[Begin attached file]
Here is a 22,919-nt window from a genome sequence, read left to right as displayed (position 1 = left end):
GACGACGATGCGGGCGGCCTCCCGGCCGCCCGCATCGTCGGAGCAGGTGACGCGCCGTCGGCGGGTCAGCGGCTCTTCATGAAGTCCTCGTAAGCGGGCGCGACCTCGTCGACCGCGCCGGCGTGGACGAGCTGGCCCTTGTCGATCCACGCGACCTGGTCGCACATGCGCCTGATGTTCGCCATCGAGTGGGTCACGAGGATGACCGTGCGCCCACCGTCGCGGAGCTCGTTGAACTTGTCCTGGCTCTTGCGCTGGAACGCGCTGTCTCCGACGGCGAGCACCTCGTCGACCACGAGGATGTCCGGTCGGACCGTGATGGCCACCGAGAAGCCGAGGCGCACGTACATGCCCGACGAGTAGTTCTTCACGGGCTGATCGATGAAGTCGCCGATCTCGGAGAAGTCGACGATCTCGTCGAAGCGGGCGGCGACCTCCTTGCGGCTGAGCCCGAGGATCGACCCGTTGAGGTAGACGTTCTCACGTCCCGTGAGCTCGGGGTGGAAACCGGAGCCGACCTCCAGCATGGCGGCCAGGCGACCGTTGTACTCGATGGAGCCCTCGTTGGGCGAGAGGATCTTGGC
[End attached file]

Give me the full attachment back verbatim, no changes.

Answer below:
Here is a 22,919-nt window from a genome sequence, read left to right as displayed (position 1 = left end):
GACGACGATGCGGGCGGCCTCCCGGCCGCCCGCATCGTCGGAGCAGGTGACGCGCCGTCGGCGGGTCAGCGGCTCTTCATGAAGTCCTCGTAAGCGGGCGCGACCTCGTCGACCGCGCCGGCGTGGACGAGCTGGCCCTTGTCGATCCACGCGACCTGGTCGCACATGCGCCTGATGTTCGCCATCGAGTGGGTCACGAGGATGACCGTGCGCCCACCGTCGCGGAGCTCGTTGAACTTGTCCTGGCTCTTGCGCTGGAACGCGCTGTCTCCGACGGCGAGCACCTCGTCGACCACGAGGATGTCCGGTCGGACCGTGATGGCCACCGAGAAGCCGAGGCGCACGTACATGCCCGACGAGTAGTTCTTCACGGGCTGATCGATGAAGTCGCCGATCTCGGAGAAGTCGACGATCTCGTCGAAGCGGGCGGCGACCTCCTTGCGGCTGAGCCCGAGGATCGACCCGTTGAGGTAGACGTTCTCACGTCCCGTGAGCTCGGGGTGGAAACCGGAGCCGACCTCCAGCATGGCGGCCAGGCGACCGTTGTACTCGATGGAGCCCTCGTTGGGCGAGAGGATCTTGGC